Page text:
The New York State Board on Electric Generation Siting and the Environment approved a 124-megawatt industrial wind facility called Bluestone, despite strong objections from the Delaware Otsego Audubon Society (DOAS) and a last-minute zoning ordinance enacted by the Town of Sanford to block the project.
Bluestone’s developer, multinational Calpine Corporation, praised the board’s decision, saying the facility, to be located on privately leased rural lands in eastern Broome County, will provide an additional source of revenue for landowners who will be able to continue with existing land uses such as forestry, mining, and hunting.
Calpine estimated the $200 million project, consisting of 29 wind turbines, will create 150 construction jobs and seven direct operational jobs and generate revenues for local governments through payments in lieu of taxes (PILOT) agreements. Calpine also said lease payments to landowners will exceed $30 million over the life of the project.
Golden and bald eagles migrate through the region where the wind facility is to be located. As a result, DOAS joined with 27 bird clubs, other Audubon chapters, and other New York conservation groups to oppose siting the Bluestone industrial wind facility in Broome County.
DOAS has supported “properly sited” industrial wind facilities in the past, but this is the wrong facility in the wrong location, says DOAS Co-President Andrew Mason.
Audubon spent three migration and winter seasons monitoring raptors in the project area. Audubon surveys in late winter and spring in 2018 and 2019 documented the highest numbers of resident golden eagles ever found in New York State.
“We prepared reports on our studies and submitted them as part of the record on the case,” Mason said. “Unfortunately, the responsible state agencies and the administrative law judges involved in this review are ignoring the preponderance of on-the-ground direct observations of high numbers of eagles precisely where wind turbines will be located.
“It is doubtful a worse location for risk to eagles could be found in New York State,” Mason said.
Cuomo Triumphs Over Locals
Residents of Sanford, one of the towns where the windmills are to be placed, voiced a variety of concerns, including objections to noise, health risks, the effect on eagles, and property values. This resulted in the town adopting a zoning ordinance that would have effectively prevented Bluestone from being developed at the desired location.
Siting Board Chairman John Rhodes, who doubles as chair of the New York Public Service Commission, waived compliance with the zoning ordinance on the grounds the town failed to object when the initial certificate was issued and enacted its moratorium after the conclusion of the evidentiary hearing and the filing of post-hearing briefs.
At Rhodes’ behest, the Siting Board determined the Bluestone project is a necessary component of a statewide effort to meet Gov. Andrew Cuomo’s goal of zero emissions of carbon dioxide from the electricity sector by 2040. The Bluestone project is the fourth wind farm approved by the board since August, representing 577 megawatts of “emissions-free” electric power generation.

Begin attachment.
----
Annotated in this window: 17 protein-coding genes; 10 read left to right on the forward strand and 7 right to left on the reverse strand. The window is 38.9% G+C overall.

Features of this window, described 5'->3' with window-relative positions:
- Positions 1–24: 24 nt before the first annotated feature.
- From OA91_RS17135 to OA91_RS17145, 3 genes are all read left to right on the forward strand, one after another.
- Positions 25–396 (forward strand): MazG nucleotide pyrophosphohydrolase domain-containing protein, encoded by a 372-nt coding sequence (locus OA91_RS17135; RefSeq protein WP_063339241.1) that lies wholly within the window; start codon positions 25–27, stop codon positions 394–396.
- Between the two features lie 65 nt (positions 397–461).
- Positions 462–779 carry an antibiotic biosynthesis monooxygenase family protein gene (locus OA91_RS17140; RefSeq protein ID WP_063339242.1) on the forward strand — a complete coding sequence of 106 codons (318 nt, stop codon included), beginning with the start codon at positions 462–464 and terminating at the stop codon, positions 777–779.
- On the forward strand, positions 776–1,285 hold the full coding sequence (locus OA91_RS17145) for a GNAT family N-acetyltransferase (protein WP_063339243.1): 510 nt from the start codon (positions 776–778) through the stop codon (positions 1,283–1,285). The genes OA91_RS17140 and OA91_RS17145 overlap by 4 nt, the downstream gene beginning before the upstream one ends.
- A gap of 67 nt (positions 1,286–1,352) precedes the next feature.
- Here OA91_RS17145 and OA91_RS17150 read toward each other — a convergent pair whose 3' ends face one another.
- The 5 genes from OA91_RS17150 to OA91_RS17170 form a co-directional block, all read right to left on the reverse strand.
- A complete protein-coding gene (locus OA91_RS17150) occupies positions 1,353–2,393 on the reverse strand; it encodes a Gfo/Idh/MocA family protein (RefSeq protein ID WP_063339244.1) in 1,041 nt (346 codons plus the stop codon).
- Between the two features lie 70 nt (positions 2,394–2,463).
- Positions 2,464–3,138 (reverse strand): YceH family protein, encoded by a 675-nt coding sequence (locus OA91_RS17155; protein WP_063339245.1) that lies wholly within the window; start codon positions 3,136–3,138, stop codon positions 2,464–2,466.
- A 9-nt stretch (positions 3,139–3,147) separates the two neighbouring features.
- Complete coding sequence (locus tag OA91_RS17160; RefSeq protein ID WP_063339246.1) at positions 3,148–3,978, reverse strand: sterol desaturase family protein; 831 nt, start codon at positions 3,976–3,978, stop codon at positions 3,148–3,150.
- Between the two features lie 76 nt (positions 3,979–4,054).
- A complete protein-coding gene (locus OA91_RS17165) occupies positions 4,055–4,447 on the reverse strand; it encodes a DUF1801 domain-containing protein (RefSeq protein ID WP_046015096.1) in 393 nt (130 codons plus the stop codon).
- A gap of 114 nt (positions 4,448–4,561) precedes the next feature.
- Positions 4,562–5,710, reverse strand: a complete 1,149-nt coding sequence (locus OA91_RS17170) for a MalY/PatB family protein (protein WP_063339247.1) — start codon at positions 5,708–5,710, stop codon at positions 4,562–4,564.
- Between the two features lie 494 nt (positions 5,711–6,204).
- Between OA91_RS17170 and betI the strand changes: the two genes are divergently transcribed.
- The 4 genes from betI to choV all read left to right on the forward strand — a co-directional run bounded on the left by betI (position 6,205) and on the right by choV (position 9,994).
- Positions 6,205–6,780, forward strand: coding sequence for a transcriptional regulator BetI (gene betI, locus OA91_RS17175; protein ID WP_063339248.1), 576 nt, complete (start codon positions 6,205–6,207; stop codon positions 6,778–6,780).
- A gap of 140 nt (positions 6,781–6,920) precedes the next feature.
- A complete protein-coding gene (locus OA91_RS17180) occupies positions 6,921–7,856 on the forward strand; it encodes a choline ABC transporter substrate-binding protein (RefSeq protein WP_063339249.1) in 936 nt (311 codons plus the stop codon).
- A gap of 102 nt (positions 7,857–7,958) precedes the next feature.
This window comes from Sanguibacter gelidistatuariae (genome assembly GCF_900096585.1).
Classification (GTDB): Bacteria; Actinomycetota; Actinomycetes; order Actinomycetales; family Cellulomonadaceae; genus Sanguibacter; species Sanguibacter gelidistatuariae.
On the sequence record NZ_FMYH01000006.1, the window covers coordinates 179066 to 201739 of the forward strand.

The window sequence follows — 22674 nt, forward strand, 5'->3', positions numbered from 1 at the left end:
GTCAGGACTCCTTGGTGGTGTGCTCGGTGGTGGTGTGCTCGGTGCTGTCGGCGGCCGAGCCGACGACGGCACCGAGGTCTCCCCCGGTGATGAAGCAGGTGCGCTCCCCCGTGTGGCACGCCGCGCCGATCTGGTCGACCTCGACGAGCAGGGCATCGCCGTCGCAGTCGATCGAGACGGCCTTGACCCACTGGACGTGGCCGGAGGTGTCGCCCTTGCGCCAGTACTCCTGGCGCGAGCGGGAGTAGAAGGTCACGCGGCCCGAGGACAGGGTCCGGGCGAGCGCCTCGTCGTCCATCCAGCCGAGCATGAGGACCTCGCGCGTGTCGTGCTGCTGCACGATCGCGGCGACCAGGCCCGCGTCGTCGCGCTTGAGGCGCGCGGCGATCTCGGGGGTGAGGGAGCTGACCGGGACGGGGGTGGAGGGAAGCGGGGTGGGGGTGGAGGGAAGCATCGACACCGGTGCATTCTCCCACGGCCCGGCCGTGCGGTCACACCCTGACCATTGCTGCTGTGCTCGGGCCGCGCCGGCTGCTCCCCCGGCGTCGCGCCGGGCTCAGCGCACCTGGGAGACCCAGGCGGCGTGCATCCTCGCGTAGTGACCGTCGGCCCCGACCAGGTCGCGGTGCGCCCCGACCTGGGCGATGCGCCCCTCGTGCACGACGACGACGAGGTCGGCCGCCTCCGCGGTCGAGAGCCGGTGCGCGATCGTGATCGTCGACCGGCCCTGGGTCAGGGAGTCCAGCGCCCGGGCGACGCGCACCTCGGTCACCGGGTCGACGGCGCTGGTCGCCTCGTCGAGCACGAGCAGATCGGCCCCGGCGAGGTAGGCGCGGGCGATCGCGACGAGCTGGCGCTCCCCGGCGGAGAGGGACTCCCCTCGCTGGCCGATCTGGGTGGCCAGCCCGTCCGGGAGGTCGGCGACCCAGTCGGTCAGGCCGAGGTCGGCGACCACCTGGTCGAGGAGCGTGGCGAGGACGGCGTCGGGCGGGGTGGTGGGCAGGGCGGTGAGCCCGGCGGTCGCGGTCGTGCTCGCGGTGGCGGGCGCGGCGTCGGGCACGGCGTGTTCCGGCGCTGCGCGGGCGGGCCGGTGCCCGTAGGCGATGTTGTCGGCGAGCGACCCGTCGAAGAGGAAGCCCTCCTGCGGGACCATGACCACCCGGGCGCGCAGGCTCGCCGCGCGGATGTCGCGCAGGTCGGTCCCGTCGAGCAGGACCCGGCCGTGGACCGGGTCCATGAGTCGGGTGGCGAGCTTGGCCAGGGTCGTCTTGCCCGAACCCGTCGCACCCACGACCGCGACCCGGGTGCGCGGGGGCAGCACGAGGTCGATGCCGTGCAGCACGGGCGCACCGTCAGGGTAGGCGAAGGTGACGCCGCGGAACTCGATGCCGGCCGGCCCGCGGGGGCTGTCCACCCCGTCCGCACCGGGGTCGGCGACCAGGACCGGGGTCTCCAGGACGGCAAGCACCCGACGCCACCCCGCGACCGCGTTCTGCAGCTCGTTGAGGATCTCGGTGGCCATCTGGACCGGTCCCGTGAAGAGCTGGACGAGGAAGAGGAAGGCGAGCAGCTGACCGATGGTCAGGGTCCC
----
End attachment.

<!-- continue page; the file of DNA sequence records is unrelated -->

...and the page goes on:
Eagle Death Data Hidden
In a December press release, Mason said the state government essentially colluded with the wind developer to hide from the public the high estimates of eagle deaths shown in Audubon’s research.
“Calpine had initially submitted very high estimates of mortality for both bald and golden eagles in its environmental review but claimed confidentiality for the numbers,” Mason said. “The administrative law judges allowed Calpine to keep the data secret while providing much lower eagle death estimates to the public.”
The judges forbade Audubon from revealing the true numbers, which Mason said is “a direct violation of the transparency the public review process is supposed to provide.”
‘Uninformed and Clueless’ Opposition
Sanford rejected the Alliance for Wise Energy Decisions’ (AWED) offer of free help to challenge the Bluestone wind facility, and thus was unprepared to fight both the state government and a huge corporation, says John Droz, AWED’s executive director, who has worked directly with more than 100 communities to fight commercial wind projects.
“Well, what did they expect?” Droz said. “Calpine is a sophisticated, well-financed, and well-choreographed opponent.
“Every step the town and DOAS took was uninformed and clueless,” Droz said. “It was foolish to go up against a multinational corporation and the state government without professional help.”
Big Promises, Hidden Costs
Droz says more than 250 communities across the nation have been approached by wind developers with promises of financial windfalls, but the developers never acknowledge the associated costs, which often exceed the promised benefits.
“Faced with the promises of big revenues, local opponents are never going to win by citing bird kills or health effects,” Droz said. “The benefits Calpine touted are not guaranteed but are based on actual power generation by the turbines, yet hundreds of independent experts have undertaken studies concluding there are lots of unaccounted-for economic liabilities locally, none of which the state or the developer disclosed to Sanford’s residents.”
New York is a home-rule state, so a local ordinance is normally sufficient to stop a project, but apparently not when the residents’ interest conflict with the governor’s political agenda, Droz said.
Duggan Flanakin ([email protected]) writes from Austin, Texas.